Death was near, Natalia and Leon knew it, it was only a matter of time before it fell on them, therefore, they had to take advantage of every minute to continue promoting the historic task of building an alternative to capitalist and Stalinist barbarism. During that pilgrimage of exile, Leon wrote The History of the Russian Revolution, My Life (a book in which Natalia’s participation was fundamental), and Trotsky also deepened The Theory of Permanent Revolution”, as a response to the thesis of socialism in one country which was pushing the already decadent Third International and the founding text of the Fourth International, “The Agony of Capitalism and the Tasks of the Fourth International or the Program of Transition”, among a vast and voluminous amount of other writings.

Being in Norway with death around the corner and with no country agreeing to give them asylum, the Mexican government allowed them a break in the middle of the long march. There again the bureaucratic apparatus of the PC was present, headed by the muralist David Alfaro Siqueiros a group went to the house in Coyoacán one night in May and while Natalia, León and their grandson slept, they opened fire on the room. The clumsiness of those who carried out the attack ordered from the USSR allowed the battle to continue. The bullet marks are still intact on the adobe walls of the house. Natalia made sure that they were not erased as a sentence that would prove the truth to the rest of humanity.

House Museum León Trotsky

That spirit of Natalia, the same spirit that in the midst of the revolution and civil war led the conservation of the heritage of the old society as a bastion for the future, in a double commitment full of humanity and revolutionary politics, precipitated her notion and historical role that she should play when the fatal moment arrived. On August 20, 1940 Ramón Mercader buried an ice axe in the skull of the Bolshevik leader. It was Stalin’s hand from the Kremlin. Natalia, on confirming the imminence, shouted “DO NOT TOUCH ANYTHING, YOU MUST LEAVE IT AS IT IS”, one day later Leon Trotsky died.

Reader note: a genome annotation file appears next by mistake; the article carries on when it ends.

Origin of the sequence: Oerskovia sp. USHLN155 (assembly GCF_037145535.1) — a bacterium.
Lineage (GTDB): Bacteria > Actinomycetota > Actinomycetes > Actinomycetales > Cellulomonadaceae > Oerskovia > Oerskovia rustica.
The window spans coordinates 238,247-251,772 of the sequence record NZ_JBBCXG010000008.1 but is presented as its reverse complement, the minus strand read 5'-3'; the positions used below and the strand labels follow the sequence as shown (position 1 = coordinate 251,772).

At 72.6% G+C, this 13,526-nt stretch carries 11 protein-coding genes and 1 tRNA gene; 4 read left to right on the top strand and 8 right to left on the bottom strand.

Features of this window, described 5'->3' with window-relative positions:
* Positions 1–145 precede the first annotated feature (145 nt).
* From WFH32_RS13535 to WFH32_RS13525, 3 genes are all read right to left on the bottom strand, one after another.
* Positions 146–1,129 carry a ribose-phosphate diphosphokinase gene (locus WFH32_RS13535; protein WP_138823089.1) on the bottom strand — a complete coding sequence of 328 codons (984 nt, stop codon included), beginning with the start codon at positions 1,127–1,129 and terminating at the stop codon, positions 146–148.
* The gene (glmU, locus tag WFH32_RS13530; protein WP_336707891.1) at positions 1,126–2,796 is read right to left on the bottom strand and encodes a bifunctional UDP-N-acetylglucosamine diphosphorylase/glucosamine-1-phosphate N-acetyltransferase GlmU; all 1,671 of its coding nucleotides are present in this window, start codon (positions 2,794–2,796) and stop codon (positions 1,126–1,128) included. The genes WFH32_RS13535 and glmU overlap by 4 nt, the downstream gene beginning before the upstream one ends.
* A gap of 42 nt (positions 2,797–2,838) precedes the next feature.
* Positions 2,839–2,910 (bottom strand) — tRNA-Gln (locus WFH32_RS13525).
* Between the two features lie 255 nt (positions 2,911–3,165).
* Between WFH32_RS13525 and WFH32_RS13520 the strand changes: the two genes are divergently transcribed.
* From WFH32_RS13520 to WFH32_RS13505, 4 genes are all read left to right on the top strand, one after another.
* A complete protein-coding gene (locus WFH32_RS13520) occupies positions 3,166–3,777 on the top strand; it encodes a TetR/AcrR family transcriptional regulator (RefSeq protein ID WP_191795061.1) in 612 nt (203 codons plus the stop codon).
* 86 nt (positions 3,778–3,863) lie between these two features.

During the twenty-two years that followed, Natalia kept that decision intact, the broken glasses on her desk, the books, the flowers that decorated the color of her patio. Thus she defined her years of life, to consecrate the memory of her comrade, her son and the thousands of revolutionaries assassinated at the hands of Stalin. Guardian of the truth in the midst of the storm. A fundamental task, since without Trotsky, revolutionary Marxism would have lost a fundamental thread of the experience of the first government of the workers, an explanation of Stalin’s obsession with putting an end to the living legacy of Bolshevism, which Natalia not only fought against, but also managed to preserve, in its dazzling preservation, part of that dispute for memory and truth to the apparatus that only with lies and blood could it advance.